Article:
Trees are vitally important to cities, villages and towns. Like electricity and water, an urban tree canopy is part of a community’s infrastructure, providing valuable environmental, economic and social benefits. Well-managed urban forests pay back nearly three times the cost to plant and maintain them.
According to a 2012 study, Wisconsin has an estimated 42.8 million urban trees, with a replacement value of $19.3 billion. Trees in and immediately surrounding Wisconsin’s urban areas provide annual energy savings to residents of $78.9 million, remove $47.6 million worth of air pollution and store $507 million worth of carbon. Urban trees provide many benefits to homeowners and communities. Our community trees love us; it is time we show them some love back. There are several ways to get involved, spread the love and help urban forestry in your community.
The Tree City USA® program is sponsored by the Arbor Day Foundation in cooperation with the USDA Forest Service and the National Association of State Foresters. It provides direction, technical assistance, public attention and national recognition for urban and community forestry programs in thousands of towns and cities. Find out if your community is a Tree City. If it is, consider joining the tree board. If your community is not a Tree City consider applying to become one.
Arbor Day is another great way to spread the word about the benefits of urban trees. Arbor Day is a worldwide tree-planting holiday that has been celebrated in Wisconsin since 1883. Though the holiday is observed on different dates according to planting conditions and local custom, Wisconsin’s official Arbor Day is the last Friday in April. Celebrate Arbor Day by planting a tree and committing to care for it, and encourage your friends and family to do the same.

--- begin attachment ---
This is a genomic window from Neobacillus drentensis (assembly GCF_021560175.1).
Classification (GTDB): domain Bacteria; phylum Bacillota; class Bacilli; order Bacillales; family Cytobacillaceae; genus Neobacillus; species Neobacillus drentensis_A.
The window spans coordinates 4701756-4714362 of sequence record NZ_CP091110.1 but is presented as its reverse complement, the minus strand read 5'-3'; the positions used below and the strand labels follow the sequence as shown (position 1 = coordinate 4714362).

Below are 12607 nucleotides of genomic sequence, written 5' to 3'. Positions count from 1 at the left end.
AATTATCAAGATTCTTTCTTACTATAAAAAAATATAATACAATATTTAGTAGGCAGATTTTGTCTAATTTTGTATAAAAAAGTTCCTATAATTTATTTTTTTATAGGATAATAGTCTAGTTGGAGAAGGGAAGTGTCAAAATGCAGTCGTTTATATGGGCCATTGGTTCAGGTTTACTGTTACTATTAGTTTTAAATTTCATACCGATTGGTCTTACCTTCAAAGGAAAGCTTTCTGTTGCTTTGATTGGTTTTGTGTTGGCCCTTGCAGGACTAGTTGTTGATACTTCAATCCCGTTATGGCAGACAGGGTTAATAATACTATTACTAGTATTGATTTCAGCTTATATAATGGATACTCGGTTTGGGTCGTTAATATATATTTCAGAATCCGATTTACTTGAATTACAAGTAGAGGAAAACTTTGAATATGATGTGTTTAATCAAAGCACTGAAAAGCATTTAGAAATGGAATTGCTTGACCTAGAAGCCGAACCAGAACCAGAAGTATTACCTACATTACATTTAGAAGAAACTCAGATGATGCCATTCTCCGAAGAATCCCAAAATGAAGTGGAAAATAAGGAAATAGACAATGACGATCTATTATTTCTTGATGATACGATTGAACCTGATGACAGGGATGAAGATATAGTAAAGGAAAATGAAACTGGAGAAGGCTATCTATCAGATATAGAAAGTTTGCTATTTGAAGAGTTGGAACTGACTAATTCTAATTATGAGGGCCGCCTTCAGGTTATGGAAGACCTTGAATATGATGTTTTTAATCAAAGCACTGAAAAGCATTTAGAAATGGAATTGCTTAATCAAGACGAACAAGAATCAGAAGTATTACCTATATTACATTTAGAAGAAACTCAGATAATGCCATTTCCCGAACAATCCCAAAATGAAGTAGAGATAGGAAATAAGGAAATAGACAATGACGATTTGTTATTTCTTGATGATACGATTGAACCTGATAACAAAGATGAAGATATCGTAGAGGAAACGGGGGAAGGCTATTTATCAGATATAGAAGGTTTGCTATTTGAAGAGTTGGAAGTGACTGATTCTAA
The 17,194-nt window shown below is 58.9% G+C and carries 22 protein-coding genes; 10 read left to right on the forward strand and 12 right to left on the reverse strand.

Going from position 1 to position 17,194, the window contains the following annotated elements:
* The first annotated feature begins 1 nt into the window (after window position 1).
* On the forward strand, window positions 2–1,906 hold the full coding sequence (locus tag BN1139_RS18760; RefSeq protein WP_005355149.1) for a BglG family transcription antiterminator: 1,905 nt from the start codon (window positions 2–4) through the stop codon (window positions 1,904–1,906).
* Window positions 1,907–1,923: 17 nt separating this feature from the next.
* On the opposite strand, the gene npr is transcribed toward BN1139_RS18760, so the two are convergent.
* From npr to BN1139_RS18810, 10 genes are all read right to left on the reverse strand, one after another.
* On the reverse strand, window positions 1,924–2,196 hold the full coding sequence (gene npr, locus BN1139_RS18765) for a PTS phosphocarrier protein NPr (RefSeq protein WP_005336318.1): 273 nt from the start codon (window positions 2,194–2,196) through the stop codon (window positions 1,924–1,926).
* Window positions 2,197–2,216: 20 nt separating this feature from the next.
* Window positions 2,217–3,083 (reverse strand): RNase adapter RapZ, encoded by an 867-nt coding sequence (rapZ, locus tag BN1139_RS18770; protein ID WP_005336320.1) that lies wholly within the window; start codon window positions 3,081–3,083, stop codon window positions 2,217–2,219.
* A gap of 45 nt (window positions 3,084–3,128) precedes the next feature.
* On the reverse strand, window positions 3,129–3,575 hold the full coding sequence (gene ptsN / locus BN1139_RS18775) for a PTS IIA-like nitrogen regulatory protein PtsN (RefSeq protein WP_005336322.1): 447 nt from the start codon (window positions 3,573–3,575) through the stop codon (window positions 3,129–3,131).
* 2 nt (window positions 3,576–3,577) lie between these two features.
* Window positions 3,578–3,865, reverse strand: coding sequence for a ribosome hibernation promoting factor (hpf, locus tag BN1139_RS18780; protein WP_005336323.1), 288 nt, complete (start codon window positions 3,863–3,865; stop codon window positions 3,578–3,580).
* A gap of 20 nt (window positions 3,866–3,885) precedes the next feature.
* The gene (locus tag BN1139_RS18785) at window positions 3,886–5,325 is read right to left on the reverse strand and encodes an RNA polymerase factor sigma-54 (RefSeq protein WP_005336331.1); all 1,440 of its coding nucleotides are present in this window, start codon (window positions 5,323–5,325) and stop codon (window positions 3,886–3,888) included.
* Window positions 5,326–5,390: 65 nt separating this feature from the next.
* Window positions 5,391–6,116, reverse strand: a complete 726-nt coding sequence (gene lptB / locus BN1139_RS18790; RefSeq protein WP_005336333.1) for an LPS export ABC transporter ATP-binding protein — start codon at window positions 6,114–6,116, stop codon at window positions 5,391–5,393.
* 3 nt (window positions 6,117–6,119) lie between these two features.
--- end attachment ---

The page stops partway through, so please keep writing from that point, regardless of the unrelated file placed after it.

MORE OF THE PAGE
Along the same lines of tree care, show your love for urban trees by making sure the trees on your property are properly pruned and taken care of. If you are unsure whether your tree needs pruning, contact a local arborist. It is important for tree branches to stay clear of power lines and other potentially dangerous situations.
Another way to show your support for community trees is to encourage and support urban wood reuse projects. Many urban trees that are taken down due to insect, disease or circumstance, NOT because of their timber value can be recycled into lumber, furniture, flooring, art, architecture and other goods. Organizations such as Wisconsin Urban Wood and Wudeward Urban Forest Products focus on ensuring urban wood does not get turned into fire wood, but transformed into something useful. By supporting these organizations through purchases of products or informing them of local trees being removed, you can show your love for community trees even after they are gone.
Urban forests and community trees continue to be planted to provide benefits to the community they reside in: lower energy cost, increased property value, removal of pollution and many others. It is important that we give back to our urban trees just as much as they have given to us. Valentine’s Day is a holiday to show how much you love and care for someone, this year consider also showing how much you love and care for something, your urban forest.
For more information contact Ellen Clark (EllenA.Clark@Wisconsin.gov), Urban Forestry Communication Specialist, at 608-267-2774.